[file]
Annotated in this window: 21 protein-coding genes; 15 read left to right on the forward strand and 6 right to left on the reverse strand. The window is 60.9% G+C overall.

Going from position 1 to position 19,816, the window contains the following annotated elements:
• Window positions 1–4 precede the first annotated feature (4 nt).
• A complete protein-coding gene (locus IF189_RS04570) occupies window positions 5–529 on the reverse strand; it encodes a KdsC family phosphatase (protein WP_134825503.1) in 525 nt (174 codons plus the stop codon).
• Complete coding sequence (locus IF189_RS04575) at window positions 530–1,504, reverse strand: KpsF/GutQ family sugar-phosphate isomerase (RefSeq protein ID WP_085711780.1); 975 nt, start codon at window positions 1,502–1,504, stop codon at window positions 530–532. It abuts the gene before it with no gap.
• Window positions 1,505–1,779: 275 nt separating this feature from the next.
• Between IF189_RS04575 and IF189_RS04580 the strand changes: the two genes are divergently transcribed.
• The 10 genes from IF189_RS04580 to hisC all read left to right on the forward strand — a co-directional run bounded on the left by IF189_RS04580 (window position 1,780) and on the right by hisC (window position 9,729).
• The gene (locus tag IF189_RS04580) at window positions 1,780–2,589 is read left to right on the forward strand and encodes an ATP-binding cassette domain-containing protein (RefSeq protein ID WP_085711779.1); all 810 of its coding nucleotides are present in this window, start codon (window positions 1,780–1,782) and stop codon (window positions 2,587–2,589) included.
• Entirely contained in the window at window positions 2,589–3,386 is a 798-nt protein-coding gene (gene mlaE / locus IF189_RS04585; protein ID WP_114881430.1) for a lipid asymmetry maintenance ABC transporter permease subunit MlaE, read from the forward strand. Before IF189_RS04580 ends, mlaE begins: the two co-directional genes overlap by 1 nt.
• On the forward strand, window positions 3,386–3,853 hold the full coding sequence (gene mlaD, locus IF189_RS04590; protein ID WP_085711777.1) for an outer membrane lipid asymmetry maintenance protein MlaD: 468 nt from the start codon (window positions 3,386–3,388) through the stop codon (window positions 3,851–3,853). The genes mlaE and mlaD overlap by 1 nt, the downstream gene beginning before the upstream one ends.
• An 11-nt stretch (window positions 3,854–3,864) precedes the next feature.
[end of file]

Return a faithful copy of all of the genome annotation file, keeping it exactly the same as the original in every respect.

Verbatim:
Annotated in this window: 21 protein-coding genes; 15 read left to right on the forward strand and 6 right to left on the reverse strand. The window is 60.9% G+C overall.

Going from position 1 to position 19,816, the window contains the following annotated elements:
• Window positions 1–4 precede the first annotated feature (4 nt).
• A complete protein-coding gene (locus IF189_RS04570) occupies window positions 5–529 on the reverse strand; it encodes a KdsC family phosphatase (protein WP_134825503.1) in 525 nt (174 codons plus the stop codon).
• Complete coding sequence (locus IF189_RS04575) at window positions 530–1,504, reverse strand: KpsF/GutQ family sugar-phosphate isomerase (RefSeq protein ID WP_085711780.1); 975 nt, start codon at window positions 1,502–1,504, stop codon at window positions 530–532. It abuts the gene before it with no gap.
• Window positions 1,505–1,779: 275 nt separating this feature from the next.
• Between IF189_RS04575 and IF189_RS04580 the strand changes: the two genes are divergently transcribed.
• The 10 genes from IF189_RS04580 to hisC all read left to right on the forward strand — a co-directional run bounded on the left by IF189_RS04580 (window position 1,780) and on the right by hisC (window position 9,729).
• The gene (locus tag IF189_RS04580) at window positions 1,780–2,589 is read left to right on the forward strand and encodes an ATP-binding cassette domain-containing protein (RefSeq protein ID WP_085711779.1); all 810 of its coding nucleotides are present in this window, start codon (window positions 1,780–1,782) and stop codon (window positions 2,587–2,589) included.
• Entirely contained in the window at window positions 2,589–3,386 is a 798-nt protein-coding gene (gene mlaE / locus IF189_RS04585; protein ID WP_114881430.1) for a lipid asymmetry maintenance ABC transporter permease subunit MlaE, read from the forward strand. Before IF189_RS04580 ends, mlaE begins: the two co-directional genes overlap by 1 nt.
• On the forward strand, window positions 3,386–3,853 hold the full coding sequence (gene mlaD, locus IF189_RS04590; protein ID WP_085711777.1) for an outer membrane lipid asymmetry maintenance protein MlaD: 468 nt from the start codon (window positions 3,386–3,388) through the stop codon (window positions 3,851–3,853). The genes mlaE and mlaD overlap by 1 nt, the downstream gene beginning before the upstream one ends.
• An 11-nt stretch (window positions 3,854–3,864) precedes the next feature.